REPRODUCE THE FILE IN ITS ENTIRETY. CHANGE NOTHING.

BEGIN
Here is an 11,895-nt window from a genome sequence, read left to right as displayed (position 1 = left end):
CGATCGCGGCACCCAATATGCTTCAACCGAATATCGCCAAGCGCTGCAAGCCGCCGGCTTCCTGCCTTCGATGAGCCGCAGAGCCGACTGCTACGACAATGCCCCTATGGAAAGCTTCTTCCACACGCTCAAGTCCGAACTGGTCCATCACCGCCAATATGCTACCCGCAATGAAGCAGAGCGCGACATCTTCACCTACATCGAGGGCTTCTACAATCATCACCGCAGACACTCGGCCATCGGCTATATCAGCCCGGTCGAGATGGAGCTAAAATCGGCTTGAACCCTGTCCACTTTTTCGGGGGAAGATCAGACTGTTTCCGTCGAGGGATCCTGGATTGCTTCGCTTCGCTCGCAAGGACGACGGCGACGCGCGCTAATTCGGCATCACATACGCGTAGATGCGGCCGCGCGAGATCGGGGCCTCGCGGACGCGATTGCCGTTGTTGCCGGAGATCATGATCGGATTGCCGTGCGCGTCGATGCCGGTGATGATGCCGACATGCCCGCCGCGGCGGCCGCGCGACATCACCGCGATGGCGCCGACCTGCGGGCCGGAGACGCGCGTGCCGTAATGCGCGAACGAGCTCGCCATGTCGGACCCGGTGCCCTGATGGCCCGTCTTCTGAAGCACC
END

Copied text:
Here is an 11,895-nt window from a genome sequence, read left to right as displayed (position 1 = left end):
CGATCGCGGCACCCAATATGCTTCAACCGAATATCGCCAAGCGCTGCAAGCCGCCGGCTTCCTGCCTTCGATGAGCCGCAGAGCCGACTGCTACGACAATGCCCCTATGGAAAGCTTCTTCCACACGCTCAAGTCCGAACTGGTCCATCACCGCCAATATGCTACCCGCAATGAAGCAGAGCGCGACATCTTCACCTACATCGAGGGCTTCTACAATCATCACCGCAGACACTCGGCCATCGGCTATATCAGCCCGGTCGAGATGGAGCTAAAATCGGCTTGAACCCTGTCCACTTTTTCGGGGGAAGATCAGACTGTTTCCGTCGAGGGATCCTGGATTGCTTCGCTTCGCTCGCAAGGACGACGGCGACGCGCGCTAATTCGGCATCACATACGCGTAGATGCGGCCGCGCGAGATCGGGGCCTCGCGGACGCGATTGCCGTTGTTGCCGGAGATCATGATCGGATTGCCGTGCGCGTCGATGCCGGTGATGATGCCGACATGCCCGCCGCGGCGGCCGCGCGACATCACCGCGATGGCGCCGACCTGCGGGCCGGAGACGCGCGTGCCGTAATGCGCGAACGAGCTCGCCATGTCGGACCCGGTGCCCTGATGGCCCGTCTTCTGAAGCACC